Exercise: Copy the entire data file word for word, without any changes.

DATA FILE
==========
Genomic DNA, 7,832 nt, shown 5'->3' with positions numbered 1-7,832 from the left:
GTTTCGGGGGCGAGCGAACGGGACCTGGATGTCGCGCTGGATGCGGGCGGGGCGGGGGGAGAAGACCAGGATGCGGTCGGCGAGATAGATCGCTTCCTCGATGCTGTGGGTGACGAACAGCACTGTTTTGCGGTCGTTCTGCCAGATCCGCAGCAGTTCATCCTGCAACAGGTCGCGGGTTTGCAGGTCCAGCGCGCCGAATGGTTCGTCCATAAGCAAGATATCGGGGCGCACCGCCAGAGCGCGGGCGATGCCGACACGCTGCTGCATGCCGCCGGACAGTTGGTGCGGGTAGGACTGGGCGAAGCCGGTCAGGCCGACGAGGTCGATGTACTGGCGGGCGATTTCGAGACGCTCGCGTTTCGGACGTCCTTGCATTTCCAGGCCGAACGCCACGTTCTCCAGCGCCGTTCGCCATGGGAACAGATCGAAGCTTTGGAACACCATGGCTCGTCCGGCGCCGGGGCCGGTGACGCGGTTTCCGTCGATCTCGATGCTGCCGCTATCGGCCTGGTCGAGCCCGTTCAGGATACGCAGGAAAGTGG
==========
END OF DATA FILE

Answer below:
Genomic DNA, 7,832 nt, shown 5'->3' with positions numbered 1-7,832 from the left:
GTTTCGGGGGCGAGCGAACGGGACCTGGATGTCGCGCTGGATGCGGGCGGGGCGGGGGGAGAAGACCAGGATGCGGTCGGCGAGATAGATCGCTTCCTCGATGCTGTGGGTGACGAACAGCACTGTTTTGCGGTCGTTCTGCCAGATCCGCAGCAGTTCATCCTGCAACAGGTCGCGGGTTTGCAGGTCCAGCGCGCCGAATGGTTCGTCCATAAGCAAGATATCGGGGCGCACCGCCAGAGCGCGGGCGATGCCGACACGCTGCTGCATGCCGCCGGACAGTTGGTGCGGGTAGGACTGGGCGAAGCCGGTCAGGCCGACGAGGTCGATGTACTGGCGGGCGATTTCGAGACGCTCGCGTTTCGGACGTCCTTGCATTTCCAGGCCGAACGCCACGTTCTCCAGCGCCGTTCGCCATGGGAACAGATCGAAGCTTTGGAACACCATGGCTCGTCCGGCGCCGGGGCCGGTGACGCGGTTTCCGTCGATCTCGATGCTGCCGCTATCGGCCTGGTCGAGCCCGTTCAGGATACGCAGGAAAGTGG